Demystifying Computer Specifications

A Comprehensive Guide to Understanding Hardware Components

Computers have become an integral part of our daily lives. Statistics show that we have some type of electronic device with us most of the time.  A study published in 2021 shows that 92% of American households have at least one type of computer.   Whether for work, education, or entertainment, 85% of Americans go online every day.  Additionally, this recent report shows that the average American spends over 7 hours in front of a screen daily.  With so much of our lives connected to electronic devices, having a solid understanding of computer or device specifications will help you understand what’s happening with your device.  It can also help you make educated decisions when it comes time to purchase or upgrade the device. 

Computer Components:

So, what does device specifications even mean? We’re glad you asked! It refers to the hardware components that make up a computer or mobile device. You’ll see or hear them when you search for a laptop or mobile device, and they generally have numbers associated with them. These specifications determine your device’s performance, capabilities, and suitability for various tasks.  Some of the key components of a computer include central processing unit (CPU), random-access memory (RAM), storage devices, and operating system. 

Central Processing Unit (CPU)

The CPU, often referred to as the brain of the computer, is arguably the most crucial component in a computer system. Simply put, it’s a set of circuits that run the machine’s operating system and apps. It’s responsible for interpreting, processing, and executing instructions and performing calculations that drive all tasks and processes.  Without the CPU, your device simply won’t work.  The main things to watch when checking out your CPU are architecture and number of cores.  


The CPU’s architecture determines its efficiency and performance. Currently, the most commonly used architecture in computers is x86-64. This type of architecture is produced by either Intel or AMD and incorporate advanced technologies that allow you to complete tasks efficiently. Processers are produced in series and generations.  For example Intel has an i-series processor that has been made over multiple years.  The higher the series (ex. i5, i7, i9 etc.) the more efficient the device can run.  As time progresses, the producer of the processer finds ways to make it work more efficiently.  This means that a newer generation of a particular series will run smoother than an older one.  For example, an i7 gen 1 will be slower than an i7gen 12.  You can find out which processor your device has by going to the about tab on your computer.

About my PC screen showing processor information about the computer.

Number of Cores:

The number of cores represents the number of individual processing units within the CPU. In the early days of computers, CPUs had a single core and could complete one task at a time.  Today’s CPUs can have multiple cores that allow the CPU to handle multiple tasks simultaneously and improe overall performance.  Dual-core CPUs have two cores, quad-core CPUs have four cores, and so on.  While it is common for PCs to use multiple identical cores, some of the newer multi-core CPU’s have what are called efficiency cores.  If all cores are identical, this means that all the processors are high performance and optimized the same way.  If your device has efficiency cores, some will be reserved for background and low demand tasks and others will be utilized for high performance tasks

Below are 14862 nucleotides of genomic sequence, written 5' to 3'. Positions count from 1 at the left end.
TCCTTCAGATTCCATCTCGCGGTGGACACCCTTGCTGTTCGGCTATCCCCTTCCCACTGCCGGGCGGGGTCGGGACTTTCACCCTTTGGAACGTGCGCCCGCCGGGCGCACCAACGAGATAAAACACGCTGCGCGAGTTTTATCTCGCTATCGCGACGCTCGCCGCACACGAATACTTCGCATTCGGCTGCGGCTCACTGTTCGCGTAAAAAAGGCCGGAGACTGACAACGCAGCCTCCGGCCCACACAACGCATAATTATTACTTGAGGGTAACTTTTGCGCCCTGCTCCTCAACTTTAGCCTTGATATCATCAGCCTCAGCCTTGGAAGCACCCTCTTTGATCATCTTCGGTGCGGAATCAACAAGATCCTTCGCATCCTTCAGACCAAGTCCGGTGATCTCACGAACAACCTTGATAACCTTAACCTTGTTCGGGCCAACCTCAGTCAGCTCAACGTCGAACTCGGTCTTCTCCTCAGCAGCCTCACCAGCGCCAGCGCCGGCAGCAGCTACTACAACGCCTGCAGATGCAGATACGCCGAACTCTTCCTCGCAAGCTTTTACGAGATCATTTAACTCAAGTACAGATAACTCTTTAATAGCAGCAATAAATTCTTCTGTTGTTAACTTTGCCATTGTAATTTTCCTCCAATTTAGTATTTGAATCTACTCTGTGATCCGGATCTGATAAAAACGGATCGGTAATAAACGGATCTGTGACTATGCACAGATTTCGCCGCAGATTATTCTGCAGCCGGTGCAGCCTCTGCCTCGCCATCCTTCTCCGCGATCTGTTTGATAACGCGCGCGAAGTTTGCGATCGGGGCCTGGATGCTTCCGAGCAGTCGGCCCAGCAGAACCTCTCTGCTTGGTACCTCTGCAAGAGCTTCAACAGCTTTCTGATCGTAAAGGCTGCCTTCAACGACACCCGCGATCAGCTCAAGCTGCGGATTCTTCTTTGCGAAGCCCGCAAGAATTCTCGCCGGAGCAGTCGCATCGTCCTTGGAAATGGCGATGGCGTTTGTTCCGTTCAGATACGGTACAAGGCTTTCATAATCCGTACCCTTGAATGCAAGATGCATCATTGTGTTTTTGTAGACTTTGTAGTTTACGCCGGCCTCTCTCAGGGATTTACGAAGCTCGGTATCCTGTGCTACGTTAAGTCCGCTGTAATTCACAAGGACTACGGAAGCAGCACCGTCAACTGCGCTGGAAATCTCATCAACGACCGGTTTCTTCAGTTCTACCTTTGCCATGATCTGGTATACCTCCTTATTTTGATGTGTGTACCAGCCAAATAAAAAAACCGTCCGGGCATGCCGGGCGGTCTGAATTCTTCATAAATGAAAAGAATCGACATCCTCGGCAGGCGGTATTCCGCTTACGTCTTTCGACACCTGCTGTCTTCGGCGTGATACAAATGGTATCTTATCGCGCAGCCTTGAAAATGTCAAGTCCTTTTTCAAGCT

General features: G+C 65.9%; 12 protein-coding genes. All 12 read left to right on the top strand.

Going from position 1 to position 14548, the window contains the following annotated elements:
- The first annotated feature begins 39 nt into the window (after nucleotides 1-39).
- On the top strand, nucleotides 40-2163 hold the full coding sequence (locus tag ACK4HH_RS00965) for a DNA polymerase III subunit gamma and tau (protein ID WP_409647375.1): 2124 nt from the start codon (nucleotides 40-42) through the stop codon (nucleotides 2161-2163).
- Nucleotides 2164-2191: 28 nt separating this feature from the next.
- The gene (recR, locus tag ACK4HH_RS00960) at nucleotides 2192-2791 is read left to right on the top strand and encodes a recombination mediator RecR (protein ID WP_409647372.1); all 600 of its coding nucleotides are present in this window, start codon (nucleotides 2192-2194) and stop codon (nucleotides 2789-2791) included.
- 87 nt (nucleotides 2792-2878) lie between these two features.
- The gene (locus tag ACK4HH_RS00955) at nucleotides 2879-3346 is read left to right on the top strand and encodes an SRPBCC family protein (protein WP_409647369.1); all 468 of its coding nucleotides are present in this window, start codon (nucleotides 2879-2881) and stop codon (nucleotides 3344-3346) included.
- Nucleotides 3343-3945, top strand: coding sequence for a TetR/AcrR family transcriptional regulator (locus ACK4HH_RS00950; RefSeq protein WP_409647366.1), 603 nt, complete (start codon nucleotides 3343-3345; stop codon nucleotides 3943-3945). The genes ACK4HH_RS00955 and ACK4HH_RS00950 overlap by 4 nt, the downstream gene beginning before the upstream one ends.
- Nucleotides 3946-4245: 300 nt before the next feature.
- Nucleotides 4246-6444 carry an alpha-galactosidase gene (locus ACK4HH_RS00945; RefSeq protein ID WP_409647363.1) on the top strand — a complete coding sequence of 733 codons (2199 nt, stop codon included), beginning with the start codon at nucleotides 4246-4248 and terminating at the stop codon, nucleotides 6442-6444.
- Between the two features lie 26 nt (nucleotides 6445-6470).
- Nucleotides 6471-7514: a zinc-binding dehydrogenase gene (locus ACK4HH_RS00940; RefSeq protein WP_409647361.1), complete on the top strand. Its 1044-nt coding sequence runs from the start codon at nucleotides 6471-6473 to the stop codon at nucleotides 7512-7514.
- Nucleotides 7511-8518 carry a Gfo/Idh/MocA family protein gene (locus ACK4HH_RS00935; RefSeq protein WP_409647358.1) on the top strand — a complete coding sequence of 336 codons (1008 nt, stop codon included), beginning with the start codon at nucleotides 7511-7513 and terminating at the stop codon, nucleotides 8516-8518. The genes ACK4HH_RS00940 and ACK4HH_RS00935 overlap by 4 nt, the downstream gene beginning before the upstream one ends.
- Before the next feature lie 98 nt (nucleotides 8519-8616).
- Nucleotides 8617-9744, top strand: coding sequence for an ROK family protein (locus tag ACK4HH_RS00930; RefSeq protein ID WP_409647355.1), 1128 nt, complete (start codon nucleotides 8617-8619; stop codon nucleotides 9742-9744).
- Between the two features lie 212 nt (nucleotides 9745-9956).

Computer Memory and Storage

When it comes to computers, we want our devices to work quickly and be able to store a lot of information. The reason is because as technology progresses, the applications we use on those devices require more and more resources to work efficiently.  As an example, Windows 10 operating system takes about 16G of space, while Windows 11 operating system takes roughly 27G.  This is where RAM and storage come in.  Storage refers to the amount of information your device can save.  Ram refers to how quickly your device can retrieve that information so the CPU can process it.

Storage Devices

Storage devices are essential for saving data and files permanently.  When looking at the specs of a computer or laptop, this number will be the highest number you see and is typically measured in either GB or T.  There are two primary types of storage devices: Hard Disk Drives (HDDs) and Solid-State Drives (SSDs).  

Hard Disk Drives (HDDs):

Hard Disk Drives were introduced by IBM in 1956 and were initially used as a secondary storage device.  The original ones could store a whopping 3.75M of data! Today they can be used as an internal or external drive to save data you need to access and come with a lot more storage capacity.  HDDs store data on spinning magnetic platters and use read/write heads to access data. They offer large storage capacities and are commonly used in budget-friendly laptops or in situations that require bulk storage such as a camera system NVR.  As time goes on, HDD users may start to experience a hard disk drive lagging, slow start ups or longer load times.  If this happens, replacing the drive can help prolong the life of your device.